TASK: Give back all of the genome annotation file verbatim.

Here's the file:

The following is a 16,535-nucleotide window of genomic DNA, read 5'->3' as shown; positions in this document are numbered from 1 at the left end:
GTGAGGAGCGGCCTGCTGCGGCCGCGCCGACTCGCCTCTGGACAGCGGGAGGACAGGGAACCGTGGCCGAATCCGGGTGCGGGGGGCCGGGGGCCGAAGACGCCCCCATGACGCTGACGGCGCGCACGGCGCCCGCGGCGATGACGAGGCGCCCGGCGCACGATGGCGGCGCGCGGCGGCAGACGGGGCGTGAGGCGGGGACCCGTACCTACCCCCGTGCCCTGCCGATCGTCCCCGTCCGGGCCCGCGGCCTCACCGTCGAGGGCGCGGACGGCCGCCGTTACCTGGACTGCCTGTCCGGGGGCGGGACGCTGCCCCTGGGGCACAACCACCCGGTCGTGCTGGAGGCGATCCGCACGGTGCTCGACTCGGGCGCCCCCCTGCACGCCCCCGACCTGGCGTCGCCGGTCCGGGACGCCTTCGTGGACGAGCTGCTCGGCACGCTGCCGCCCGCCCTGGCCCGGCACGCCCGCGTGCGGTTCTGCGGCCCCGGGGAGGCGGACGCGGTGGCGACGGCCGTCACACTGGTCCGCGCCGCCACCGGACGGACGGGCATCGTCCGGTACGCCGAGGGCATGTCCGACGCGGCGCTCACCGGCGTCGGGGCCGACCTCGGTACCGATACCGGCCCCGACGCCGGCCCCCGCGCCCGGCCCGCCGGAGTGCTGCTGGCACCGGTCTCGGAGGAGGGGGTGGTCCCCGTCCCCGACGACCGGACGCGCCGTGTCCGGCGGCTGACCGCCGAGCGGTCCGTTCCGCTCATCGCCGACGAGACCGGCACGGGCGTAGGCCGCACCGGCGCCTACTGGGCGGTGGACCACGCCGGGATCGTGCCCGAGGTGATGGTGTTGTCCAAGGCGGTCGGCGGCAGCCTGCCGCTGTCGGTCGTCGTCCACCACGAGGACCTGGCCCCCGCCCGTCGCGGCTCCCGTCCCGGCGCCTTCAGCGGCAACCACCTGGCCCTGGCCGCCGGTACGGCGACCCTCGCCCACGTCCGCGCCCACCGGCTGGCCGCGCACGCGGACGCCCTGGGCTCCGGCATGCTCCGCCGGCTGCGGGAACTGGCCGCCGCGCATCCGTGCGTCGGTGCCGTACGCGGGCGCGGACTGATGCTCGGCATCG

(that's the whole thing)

The following is a 16,535-nucleotide window of genomic DNA, read 5'->3' as shown; positions in this document are numbered from 1 at the left end:
GTGAGGAGCGGCCTGCTGCGGCCGCGCCGACTCGCCTCTGGACAGCGGGAGGACAGGGAACCGTGGCCGAATCCGGGTGCGGGGGGCCGGGGGCCGAAGACGCCCCCATGACGCTGACGGCGCGCACGGCGCCCGCGGCGATGACGAGGCGCCCGGCGCACGATGGCGGCGCGCGGCGGCAGACGGGGCGTGAGGCGGGGACCCGTACCTACCCCCGTGCCCTGCCGATCGTCCCCGTCCGGGCCCGCGGCCTCACCGTCGAGGGCGCGGACGGCCGCCGTTACCTGGACTGCCTGTCCGGGGGCGGGACGCTGCCCCTGGGGCACAACCACCCGGTCGTGCTGGAGGCGATCCGCACGGTGCTCGACTCGGGCGCCCCCCTGCACGCCCCCGACCTGGCGTCGCCGGTCCGGGACGCCTTCGTGGACGAGCTGCTCGGCACGCTGCCGCCCGCCCTGGCCCGGCACGCCCGCGTGCGGTTCTGCGGCCCCGGGGAGGCGGACGCGGTGGCGACGGCCGTCACACTGGTCCGCGCCGCCACCGGACGGACGGGCATCGTCCGGTACGCCGAGGGCATGTCCGACGCGGCGCTCACCGGCGTCGGGGCCGACCTCGGTACCGATACCGGCCCCGACGCCGGCCCCCGCGCCCGGCCCGCCGGAGTGCTGCTGGCACCGGTCTCGGAGGAGGGGGTGGTCCCCGTCCCCGACGACCGGACGCGCCGTGTCCGGCGGCTGACCGCCGAGCGGTCCGTTCCGCTCATCGCCGACGAGACCGGCACGGGCGTAGGCCGCACCGGCGCCTACTGGGCGGTGGACCACGCCGGGATCGTGCCCGAGGTGATGGTGTTGTCCAAGGCGGTCGGCGGCAGCCTGCCGCTGTCGGTCGTCGTCCACCACGAGGACCTGGCCCCCGCCCGTCGCGGCTCCCGTCCCGGCGCCTTCAGCGGCAACCACCTGGCCCTGGCCGCCGGTACGGCGACCCTCGCCCACGTCCGCGCCCACCGGCTGGCCGCGCACGCGGACGCCCTGGGCTCCGGCATGCTCCGCCGGCTGCGGGAACTGGCCGCCGCGCATCCGTGCGTCGGTGCCGTACGCGGGCGCGGACTGATGCTCGGCATCG